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Showing posts from September, 2018

Youth Protection ... for kids

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By the time this post goes live most of the volunteer leaders of the Boy Scouts of America will have taken or will be scrambling to take the new Youth Protection before the October 1st deadline. Which is a really good thing, Youth Protection had not updated in many years and for many long time scouters (like myself) it became something you could just flip through, take a quiz and be covered for two years. I’ll be the first to admit that the execution of the new training is not great. It doesn’t depict enough youth and adults in scouting environments. But that is beyond the point, there is a lot of good information and I learned a few things. So we are flush with leaders, merit badge counselors and parents (who occasionally help out) who are filled with all these great concepts ready to keep the scouts safe and know of the warning signs to look out for. But no one has explained it to the kids. They don’t know why we do the things we do and don’t do. And yes there is the pamphlet in the…

The methods of Scouting - the patrol method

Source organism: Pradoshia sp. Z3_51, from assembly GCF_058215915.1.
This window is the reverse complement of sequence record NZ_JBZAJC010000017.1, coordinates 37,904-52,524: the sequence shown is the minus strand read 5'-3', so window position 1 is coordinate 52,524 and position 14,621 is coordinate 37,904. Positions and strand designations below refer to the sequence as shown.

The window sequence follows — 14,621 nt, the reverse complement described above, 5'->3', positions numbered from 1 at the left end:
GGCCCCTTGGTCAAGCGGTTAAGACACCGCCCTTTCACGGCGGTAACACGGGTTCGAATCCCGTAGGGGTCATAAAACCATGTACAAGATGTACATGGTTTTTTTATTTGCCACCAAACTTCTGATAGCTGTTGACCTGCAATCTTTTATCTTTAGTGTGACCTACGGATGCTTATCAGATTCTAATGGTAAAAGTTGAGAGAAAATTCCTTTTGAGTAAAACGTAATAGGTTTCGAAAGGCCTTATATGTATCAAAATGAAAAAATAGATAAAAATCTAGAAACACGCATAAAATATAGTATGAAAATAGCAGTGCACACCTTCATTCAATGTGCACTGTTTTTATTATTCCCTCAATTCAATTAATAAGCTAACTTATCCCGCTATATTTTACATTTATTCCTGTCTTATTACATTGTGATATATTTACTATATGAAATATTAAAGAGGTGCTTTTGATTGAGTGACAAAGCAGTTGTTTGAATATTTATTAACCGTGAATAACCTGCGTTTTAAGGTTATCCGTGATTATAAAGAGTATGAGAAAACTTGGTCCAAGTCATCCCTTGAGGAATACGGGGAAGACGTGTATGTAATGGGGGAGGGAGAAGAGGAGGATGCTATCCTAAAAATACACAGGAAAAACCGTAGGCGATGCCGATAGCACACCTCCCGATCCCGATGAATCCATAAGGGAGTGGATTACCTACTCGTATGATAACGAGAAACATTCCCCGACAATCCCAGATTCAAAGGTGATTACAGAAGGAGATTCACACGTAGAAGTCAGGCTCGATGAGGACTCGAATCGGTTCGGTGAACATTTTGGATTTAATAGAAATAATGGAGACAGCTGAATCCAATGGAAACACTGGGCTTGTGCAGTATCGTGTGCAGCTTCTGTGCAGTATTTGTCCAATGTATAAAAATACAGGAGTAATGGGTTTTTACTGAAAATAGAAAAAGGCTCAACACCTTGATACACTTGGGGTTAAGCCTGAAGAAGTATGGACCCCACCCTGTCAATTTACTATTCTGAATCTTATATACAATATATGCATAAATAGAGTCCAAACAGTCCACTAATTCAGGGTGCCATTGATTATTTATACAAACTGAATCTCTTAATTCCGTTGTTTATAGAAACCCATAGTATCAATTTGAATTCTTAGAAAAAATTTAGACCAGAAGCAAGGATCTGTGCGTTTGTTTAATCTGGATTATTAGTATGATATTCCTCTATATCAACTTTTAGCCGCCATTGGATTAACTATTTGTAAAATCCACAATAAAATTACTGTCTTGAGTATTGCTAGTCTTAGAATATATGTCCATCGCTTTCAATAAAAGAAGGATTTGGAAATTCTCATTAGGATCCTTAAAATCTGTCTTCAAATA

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When I was a scout our troop had a very strong patrol structure, we had traditional names, wolves, eagles, arrows, and ravens, among others. At the time a patrol had mixed aged scouts. My first patrol had other boys in it that were in high school while I was a very timid sixth grader. As guys aged out or moved on the scouts of my generation started dominating the leadership positions in our troop. The patrol leader of the Ravens became SPL, the wolves patrol leader became ASPL, the two patrols merged, I was the patrol leader, and after a few guys left the troop I had two guys in the patrol who were also serving as troop guides. When we camped the SPL and ASPL camped with us, we were in essence a senior patrol. Then one of our Assistant Scoutmasters had a great idea, let’s form a pseudo varsity patrol. We would still provide leadership for the troop, but also have separate more mature adventures on our own. Our troop really didn’t have a culture of patrols doing things totally separate…

What about the young Assistant Scoutmasters?

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It was December 18th 1992, a Friday night at Troop 327 was having it’s Christmas party/parents night. That night our scoutmaster Lee handed me a few merit badges (that would never be seen to a sash) a Life patch (that would only be pinned on my shirt for a Troop activity that Sunday ) and the one patch that I was really anticipating and would be on my sleeve for the better part of the next 15 years, my Assistant Scoutmaster patch. Sure, I wouldn’t be 18 till the next Monday, and my application hadn’t been sent to council but by the next time we met as a group, I would be an Assistant Scoutmaster. The last few months I served as junior assistant scoutmaster during my first semester in college, the troop leaderships was easing me into my next role. I was ready. I took trainings, starting going to round table meetings, volunteering for district jobs and helping lead my troop. Eventually I would be called upon to be scoutmaster. My most important role during those early years was often as…